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The Kindest Lie by Nancy Johnson

The Kindest Lie by Nancy Johnson

Author:Nancy Johnson [Johnson, Nancy]
Language: eng
Format: epub
ISBN: 9780063005655
Google: MmfcDwAAQBAJ
Publisher: HarperCollins
Published: 2021-02-02T00:00:00+00:00


Eighteen

Ruth

On the drive back home after dinner at Lena’s, they passed the fence of the old Fernwood plant. In the glow of their headlights, she read the sign: This facility is closed. NO TRESPASSING. She could still picture Papa and Eli walking out at the end of their shifts carrying their lunch pails, their hands leathery, dirt under their fingernails.

Eli didn’t come home with them. He wanted to be alone. There were so many questions she needed to ask him. She couldn’t stop thinking about what Butch Boyd had said at dinner about him stealing and her grandfather cutting corners at the plant. Eli had fired back at Butch but hadn’t refuted any of the man’s accusations.

Ruth took a detour and stopped the car when they got to the Wabash River, the one place where she most felt Papa’s presence. Here, she could think and wait for her grandfather’s spirit to make everything clear again. A sheet of ice covered the river. Snow dusted the windshield. Mama sat next to her, quietly wringing her gloved hands. Ruth couldn’t ply her grandmother with questions without the old woman taking it as a personal affront, a dagger straight through the dignity of their family. Pulling as close as she could get to the river’s edge, Ruth put the car in park and let the motor idle.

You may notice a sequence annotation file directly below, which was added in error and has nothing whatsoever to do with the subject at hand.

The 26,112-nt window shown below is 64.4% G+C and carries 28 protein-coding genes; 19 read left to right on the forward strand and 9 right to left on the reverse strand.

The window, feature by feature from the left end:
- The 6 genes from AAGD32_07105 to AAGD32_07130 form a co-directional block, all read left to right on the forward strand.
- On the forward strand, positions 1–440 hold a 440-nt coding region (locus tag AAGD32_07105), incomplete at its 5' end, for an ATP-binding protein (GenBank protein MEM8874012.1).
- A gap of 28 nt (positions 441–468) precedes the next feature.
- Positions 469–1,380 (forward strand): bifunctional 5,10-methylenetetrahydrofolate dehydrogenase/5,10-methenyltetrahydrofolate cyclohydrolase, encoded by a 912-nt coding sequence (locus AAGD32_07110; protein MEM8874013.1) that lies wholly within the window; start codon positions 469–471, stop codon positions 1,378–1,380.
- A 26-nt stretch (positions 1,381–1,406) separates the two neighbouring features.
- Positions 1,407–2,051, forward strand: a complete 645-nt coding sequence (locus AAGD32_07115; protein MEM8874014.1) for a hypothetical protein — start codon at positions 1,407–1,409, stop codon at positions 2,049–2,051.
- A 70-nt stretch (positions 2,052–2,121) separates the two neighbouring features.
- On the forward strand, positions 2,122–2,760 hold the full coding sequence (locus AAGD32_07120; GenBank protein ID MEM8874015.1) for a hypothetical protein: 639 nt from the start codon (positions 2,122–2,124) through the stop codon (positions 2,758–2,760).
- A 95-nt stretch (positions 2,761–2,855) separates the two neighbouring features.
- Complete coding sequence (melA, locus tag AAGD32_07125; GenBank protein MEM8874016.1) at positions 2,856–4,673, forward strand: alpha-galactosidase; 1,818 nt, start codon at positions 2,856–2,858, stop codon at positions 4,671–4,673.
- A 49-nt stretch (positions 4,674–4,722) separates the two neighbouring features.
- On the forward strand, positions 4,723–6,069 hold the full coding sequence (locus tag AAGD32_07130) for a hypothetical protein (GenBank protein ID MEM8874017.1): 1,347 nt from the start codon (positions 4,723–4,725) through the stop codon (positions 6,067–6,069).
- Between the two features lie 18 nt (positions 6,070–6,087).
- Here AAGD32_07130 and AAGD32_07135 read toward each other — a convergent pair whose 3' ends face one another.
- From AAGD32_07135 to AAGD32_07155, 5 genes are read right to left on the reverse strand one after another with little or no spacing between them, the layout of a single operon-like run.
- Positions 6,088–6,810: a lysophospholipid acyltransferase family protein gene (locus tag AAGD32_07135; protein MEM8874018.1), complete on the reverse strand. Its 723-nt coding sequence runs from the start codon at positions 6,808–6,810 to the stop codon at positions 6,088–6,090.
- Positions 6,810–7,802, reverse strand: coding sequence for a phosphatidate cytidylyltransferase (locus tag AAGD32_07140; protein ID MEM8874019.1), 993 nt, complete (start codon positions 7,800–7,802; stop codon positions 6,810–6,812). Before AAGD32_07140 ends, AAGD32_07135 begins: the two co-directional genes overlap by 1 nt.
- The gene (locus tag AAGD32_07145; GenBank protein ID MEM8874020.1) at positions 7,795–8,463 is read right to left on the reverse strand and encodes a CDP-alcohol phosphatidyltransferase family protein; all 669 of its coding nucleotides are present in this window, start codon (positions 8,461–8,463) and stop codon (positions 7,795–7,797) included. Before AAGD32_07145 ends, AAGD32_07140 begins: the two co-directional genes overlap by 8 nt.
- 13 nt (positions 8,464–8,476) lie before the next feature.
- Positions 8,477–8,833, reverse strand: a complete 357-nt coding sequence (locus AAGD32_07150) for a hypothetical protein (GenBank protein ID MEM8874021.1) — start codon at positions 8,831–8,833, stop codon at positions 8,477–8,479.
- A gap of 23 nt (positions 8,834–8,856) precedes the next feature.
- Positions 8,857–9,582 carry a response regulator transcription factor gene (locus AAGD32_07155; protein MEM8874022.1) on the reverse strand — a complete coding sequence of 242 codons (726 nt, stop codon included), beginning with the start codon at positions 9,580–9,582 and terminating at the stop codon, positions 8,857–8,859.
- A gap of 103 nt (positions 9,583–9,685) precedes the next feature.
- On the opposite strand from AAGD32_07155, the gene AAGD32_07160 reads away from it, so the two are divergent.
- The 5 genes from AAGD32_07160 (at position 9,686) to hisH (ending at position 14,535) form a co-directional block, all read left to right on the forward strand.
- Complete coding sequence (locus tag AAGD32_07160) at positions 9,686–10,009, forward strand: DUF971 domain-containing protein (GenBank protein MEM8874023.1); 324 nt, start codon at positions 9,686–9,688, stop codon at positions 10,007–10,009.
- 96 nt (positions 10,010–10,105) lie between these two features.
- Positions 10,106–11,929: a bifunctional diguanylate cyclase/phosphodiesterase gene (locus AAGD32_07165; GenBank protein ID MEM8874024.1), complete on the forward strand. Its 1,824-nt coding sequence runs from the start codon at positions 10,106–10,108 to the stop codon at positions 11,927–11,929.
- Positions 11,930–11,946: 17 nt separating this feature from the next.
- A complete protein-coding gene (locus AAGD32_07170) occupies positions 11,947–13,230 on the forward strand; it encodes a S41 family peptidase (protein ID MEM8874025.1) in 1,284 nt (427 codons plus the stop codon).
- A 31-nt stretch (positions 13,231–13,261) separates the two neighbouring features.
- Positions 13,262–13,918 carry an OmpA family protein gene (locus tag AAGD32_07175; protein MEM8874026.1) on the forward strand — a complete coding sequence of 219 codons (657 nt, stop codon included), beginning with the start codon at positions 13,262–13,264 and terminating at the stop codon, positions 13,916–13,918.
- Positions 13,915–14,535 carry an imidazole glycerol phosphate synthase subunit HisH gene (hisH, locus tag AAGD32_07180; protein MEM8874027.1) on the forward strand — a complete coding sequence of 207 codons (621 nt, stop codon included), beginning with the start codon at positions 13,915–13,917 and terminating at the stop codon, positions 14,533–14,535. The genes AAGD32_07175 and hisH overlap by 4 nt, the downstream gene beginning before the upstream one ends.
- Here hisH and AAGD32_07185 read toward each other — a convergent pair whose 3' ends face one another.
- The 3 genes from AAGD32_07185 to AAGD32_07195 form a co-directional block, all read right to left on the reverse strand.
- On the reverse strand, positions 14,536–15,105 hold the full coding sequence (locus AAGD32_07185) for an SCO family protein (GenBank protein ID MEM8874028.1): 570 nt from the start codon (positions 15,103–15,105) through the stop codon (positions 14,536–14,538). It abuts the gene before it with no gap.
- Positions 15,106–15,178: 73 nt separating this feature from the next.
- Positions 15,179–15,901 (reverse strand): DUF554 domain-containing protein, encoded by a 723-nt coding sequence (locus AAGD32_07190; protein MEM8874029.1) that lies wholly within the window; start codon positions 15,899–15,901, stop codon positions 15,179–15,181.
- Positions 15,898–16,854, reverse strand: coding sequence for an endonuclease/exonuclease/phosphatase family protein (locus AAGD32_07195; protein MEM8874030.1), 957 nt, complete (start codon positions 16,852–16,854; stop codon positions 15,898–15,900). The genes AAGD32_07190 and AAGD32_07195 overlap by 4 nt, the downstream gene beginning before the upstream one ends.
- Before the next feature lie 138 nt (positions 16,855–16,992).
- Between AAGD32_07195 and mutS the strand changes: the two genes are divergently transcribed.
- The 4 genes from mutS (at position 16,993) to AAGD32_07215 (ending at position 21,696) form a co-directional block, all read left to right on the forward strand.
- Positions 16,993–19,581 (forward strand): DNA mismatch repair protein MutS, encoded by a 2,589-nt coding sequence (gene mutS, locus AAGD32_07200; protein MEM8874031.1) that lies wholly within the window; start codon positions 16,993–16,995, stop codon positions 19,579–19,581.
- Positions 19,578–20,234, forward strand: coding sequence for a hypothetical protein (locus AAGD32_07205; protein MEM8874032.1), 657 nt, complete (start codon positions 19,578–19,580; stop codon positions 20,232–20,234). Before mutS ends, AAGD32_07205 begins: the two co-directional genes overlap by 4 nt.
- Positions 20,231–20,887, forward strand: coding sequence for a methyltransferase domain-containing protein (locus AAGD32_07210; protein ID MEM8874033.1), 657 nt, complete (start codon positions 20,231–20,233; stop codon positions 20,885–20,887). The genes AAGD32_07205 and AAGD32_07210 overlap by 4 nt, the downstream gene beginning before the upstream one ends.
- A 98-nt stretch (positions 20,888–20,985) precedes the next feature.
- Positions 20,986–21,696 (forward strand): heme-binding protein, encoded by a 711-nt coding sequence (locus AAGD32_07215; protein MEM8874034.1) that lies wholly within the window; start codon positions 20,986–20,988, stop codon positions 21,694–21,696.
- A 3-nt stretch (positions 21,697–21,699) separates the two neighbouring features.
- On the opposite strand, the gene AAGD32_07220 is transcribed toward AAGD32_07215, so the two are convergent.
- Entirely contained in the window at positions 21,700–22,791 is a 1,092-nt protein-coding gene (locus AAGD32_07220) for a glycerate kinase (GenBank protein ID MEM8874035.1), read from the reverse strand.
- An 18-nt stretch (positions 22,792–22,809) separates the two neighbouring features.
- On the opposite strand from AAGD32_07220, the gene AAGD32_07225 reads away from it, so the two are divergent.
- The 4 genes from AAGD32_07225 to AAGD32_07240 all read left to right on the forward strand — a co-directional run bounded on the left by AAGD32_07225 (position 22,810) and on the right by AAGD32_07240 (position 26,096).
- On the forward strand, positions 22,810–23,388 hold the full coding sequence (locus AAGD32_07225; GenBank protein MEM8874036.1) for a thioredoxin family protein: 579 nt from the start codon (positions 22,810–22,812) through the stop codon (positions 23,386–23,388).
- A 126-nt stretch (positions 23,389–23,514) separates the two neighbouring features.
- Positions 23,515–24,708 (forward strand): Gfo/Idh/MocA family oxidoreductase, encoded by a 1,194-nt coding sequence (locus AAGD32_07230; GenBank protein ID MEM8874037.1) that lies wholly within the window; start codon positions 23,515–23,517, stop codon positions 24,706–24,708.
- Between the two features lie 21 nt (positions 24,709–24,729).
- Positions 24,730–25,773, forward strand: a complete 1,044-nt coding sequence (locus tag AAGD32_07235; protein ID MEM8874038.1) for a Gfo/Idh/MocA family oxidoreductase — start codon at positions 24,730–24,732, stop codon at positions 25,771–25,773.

She pulled out her phone to see if she had any messages or missed calls from Xavier. After a stressful day at the office, he often played racquetball at the East Bank Club, where he could yell and whack the ball loudly to let off steam. He hadn’t tried to reach her, so that’s probably where he was. She knew she could just call him, but she wanted him to get in touch with her first.

“I’m tired. Why did you stop here?” Mama asked.

“I don’t know. I guess because this is where Papa took me fishing every summer. I just started thinking about all the memories here and of him working at Fernwood, too.”

“Sure are. So many good ones, too. Baby girl?”

“Yes, Mama?”

She lifted Ruth’s hand from the steering wheel and squeezed it hard. “You know your grandfather and your brother. You’ve known them all your life. They’re good men. Trust in that.”

Fernwood had provided jobs for most of the men in the Tuttle family. The plant did the same for those living in other midwestern cities who came to Ganton, alone at first, without their wives and children. Once they got hired on, they stayed with relatives, sleeping on rollaway beds, cots, couches, and even floors. Then, when they had worked enough shifts to save money, they bought or rented shotgun houses of their own and sent for the rest of the family to join them.

Every morning, Papa rose before the sun came up to press his shirt and pants, even though the dress code allowed for latitude, with some workers wearing wrinkled T-shirts and raggedy jeans. Adorning her grandfather’s head like a crown, that Fernwood cap, even on his days off.



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